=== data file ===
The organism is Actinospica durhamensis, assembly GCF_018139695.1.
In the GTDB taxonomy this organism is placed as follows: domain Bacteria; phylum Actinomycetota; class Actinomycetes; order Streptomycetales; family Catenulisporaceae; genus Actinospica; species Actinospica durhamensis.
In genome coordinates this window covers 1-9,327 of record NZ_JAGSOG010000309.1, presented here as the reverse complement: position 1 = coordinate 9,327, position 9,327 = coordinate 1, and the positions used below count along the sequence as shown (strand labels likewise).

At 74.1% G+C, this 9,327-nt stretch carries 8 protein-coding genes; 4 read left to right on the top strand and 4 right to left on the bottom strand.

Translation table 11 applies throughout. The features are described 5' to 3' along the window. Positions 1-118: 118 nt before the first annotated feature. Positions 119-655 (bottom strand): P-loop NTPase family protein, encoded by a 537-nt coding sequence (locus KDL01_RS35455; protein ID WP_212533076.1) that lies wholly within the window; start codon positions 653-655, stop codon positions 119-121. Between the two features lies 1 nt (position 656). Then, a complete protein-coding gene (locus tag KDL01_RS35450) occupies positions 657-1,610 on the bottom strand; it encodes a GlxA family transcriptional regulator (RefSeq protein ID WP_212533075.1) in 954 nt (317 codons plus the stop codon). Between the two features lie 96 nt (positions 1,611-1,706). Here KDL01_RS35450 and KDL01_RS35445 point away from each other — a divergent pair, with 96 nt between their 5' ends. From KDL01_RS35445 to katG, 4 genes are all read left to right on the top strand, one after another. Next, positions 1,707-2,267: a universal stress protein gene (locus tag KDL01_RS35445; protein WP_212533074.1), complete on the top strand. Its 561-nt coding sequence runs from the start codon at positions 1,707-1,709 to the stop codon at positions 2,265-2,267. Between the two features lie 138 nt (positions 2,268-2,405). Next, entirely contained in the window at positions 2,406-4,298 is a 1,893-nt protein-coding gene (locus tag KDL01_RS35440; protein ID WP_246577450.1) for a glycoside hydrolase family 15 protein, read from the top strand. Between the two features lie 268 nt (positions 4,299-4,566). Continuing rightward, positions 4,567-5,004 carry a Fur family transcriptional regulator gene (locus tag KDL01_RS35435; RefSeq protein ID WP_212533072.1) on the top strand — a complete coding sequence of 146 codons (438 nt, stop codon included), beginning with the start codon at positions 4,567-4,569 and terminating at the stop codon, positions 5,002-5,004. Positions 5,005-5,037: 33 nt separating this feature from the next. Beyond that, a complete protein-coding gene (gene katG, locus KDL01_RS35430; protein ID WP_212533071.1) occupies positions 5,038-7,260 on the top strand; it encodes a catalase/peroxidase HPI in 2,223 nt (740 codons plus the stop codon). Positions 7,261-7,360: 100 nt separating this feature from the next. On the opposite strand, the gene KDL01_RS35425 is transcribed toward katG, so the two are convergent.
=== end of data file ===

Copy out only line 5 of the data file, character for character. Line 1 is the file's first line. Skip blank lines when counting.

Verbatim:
Translation table 11 applies throughout. The features are described 5' to 3' along the window. Positions 1-118: 118 nt before the first annotated feature. Positions 119-655 (bottom strand): P-loop NTPase family protein, encoded by a 537-nt coding sequence (locus KDL01_RS35455; protein ID WP_212533076.1) that lies wholly within the window; start codon positions 653-655, stop codon positions 119-121. Between the two features lies 1 nt (position 656). Then, a complete protein-coding gene (locus tag KDL01_RS35450) occupies positions 657-1,610 on the bottom strand; it encodes a GlxA family transcriptional regulator (RefSeq protein ID WP_212533075.1) in 954 nt (317 codons plus the stop codon). Between the two features lie 96 nt (positions 1,611-1,706). Here KDL01_RS35450 and KDL01_RS35445 point away from each other — a divergent pair, with 96 nt between their 5' ends. From KDL01_RS35445 to katG, 4 genes are all read left to right on the top strand, one after another. Next, positions 1,707-2,267: a universal stress protein gene (locus tag KDL01_RS35445; protein WP_212533074.1), complete on the top strand. Its 561-nt coding sequence runs from the start codon at positions 1,707-1,709 to the stop codon at positions 2,265-2,267. Between the two features lie 138 nt (positions 2,268-2,405). Next, entirely contained in the window at positions 2,406-4,298 is a 1,893-nt protein-coding gene (locus tag KDL01_RS35440; protein ID WP_246577450.1) for a glycoside hydrolase family 15 protein, read from the top strand. Between the two features lie 268 nt (positions 4,299-4,566). Continuing rightward, positions 4,567-5,004 carry a Fur family transcriptional regulator gene (locus tag KDL01_RS35435; RefSeq protein ID WP_212533072.1) on the top strand — a complete coding sequence of 146 codons (438 nt, stop codon included), beginning with the start codon at positions 4,567-4,569 and terminating at the stop codon, positions 5,002-5,004. Positions 5,005-5,037: 33 nt separating this feature from the next. Beyond that, a complete protein-coding gene (gene katG, locus KDL01_RS35430; protein ID WP_212533071.1) occupies positions 5,038-7,260 on the top strand; it encodes a catalase/peroxidase HPI in 2,223 nt (740 codons plus the stop codon). Positions 7,261-7,360: 100 nt separating this feature from the next. On the opposite strand, the gene KDL01_RS35425 is transcribed toward katG, so the two are convergent.